There's been very good support from some in Congress.  Can I give a special shout out to my VT congressional delegation?  Sanders has been all over this - also Peter Welch.  And Leahy.  Sheldown Whitehouse, Steve Cohen, Earl Blumenauer, and others. 

If Keystone XL construction is scrapped, a pipeline will almost certainly be built to a shipping terminal within Canada for export to Asia/Europe. The negative environmental consequences of this are far greater than Keystone XL. It is widely agreed that pipelines are the safest and most efficient way to move oil. Why can't most environmentalists (of which I am one) see the unintended consequences of their actions? Why can't we acknowledge that it is the insatiable US demand for petroleum that makes tar sands economically feasible? Why should we burden poor countries with the harms of oil extraction to satisfy our nasty habits? Our own apathy towards finding less petroleum intensive lifestyles is the problem not some pipeline. I suppose it is easier to blame somebody other than ourselves.

I've answered this above. The problem with your question is "will almost certainly be built."  You're aware of the polling that shows most Canadians opposed to the gateway pipeline?

But I sure agree with you that we need to change our energy  habits.  It will be easier to do that if we don't hook ourselves up to the next source of supply.

Actually this is more of a statement then question. In Canada no matter how we disagree with President Obama's decision regarding the XL Pipeline, in the end we respect it. However we oppose any interference by U.S. environmentalists in our regulatory process when it comes to our Canada's national interests ie: Gateway Pipeline. Perhaps you can remind Kevin Bacon, Robert Redford and the rest of the jet-setting hypocrites that their opinions matter when it comes to something involving the U.S. NOT when it involves projects within Canada's own borders.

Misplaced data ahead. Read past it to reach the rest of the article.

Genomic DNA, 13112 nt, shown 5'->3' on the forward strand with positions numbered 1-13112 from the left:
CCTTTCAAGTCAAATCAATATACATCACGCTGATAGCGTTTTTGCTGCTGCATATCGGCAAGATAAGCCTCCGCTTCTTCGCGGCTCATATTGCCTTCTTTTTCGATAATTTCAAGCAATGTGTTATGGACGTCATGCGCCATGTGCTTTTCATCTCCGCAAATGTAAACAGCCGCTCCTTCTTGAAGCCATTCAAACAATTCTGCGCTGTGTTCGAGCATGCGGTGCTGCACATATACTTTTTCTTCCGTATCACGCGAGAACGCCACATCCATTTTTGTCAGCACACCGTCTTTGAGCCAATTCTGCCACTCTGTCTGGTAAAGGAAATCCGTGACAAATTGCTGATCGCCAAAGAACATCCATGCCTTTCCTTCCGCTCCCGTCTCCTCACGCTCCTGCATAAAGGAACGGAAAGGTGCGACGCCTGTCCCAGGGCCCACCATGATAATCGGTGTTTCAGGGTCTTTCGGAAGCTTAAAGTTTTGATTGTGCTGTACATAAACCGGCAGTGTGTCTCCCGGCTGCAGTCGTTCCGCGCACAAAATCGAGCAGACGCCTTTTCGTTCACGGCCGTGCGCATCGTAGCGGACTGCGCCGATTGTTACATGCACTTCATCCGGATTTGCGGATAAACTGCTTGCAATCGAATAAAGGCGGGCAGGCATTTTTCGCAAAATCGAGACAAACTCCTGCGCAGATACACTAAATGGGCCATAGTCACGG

Well, since there's not a wall at the 49th parallel that keeps tarsands carbon separate from the rest of the planet, perhaps you won't mind a little kibbitzing? After all, your prime minister has been to Washington about a dozen times to push Keystone, and your diplomatic corps is all over Europe trying to force them to take tarsands oil. My trips to Canada have been really rewarding, especially up to Yellowknife last fall to see Bill Erasmus and the Dene.  What leaders your first nations are!

I have a hard time seeing this as any sort of win at all. I think Obama will approve the pipeline but wanted to put off the decision until after the election. The deadline gave him an excuse to reject it now and ask for another proposal which he'll approve after the election.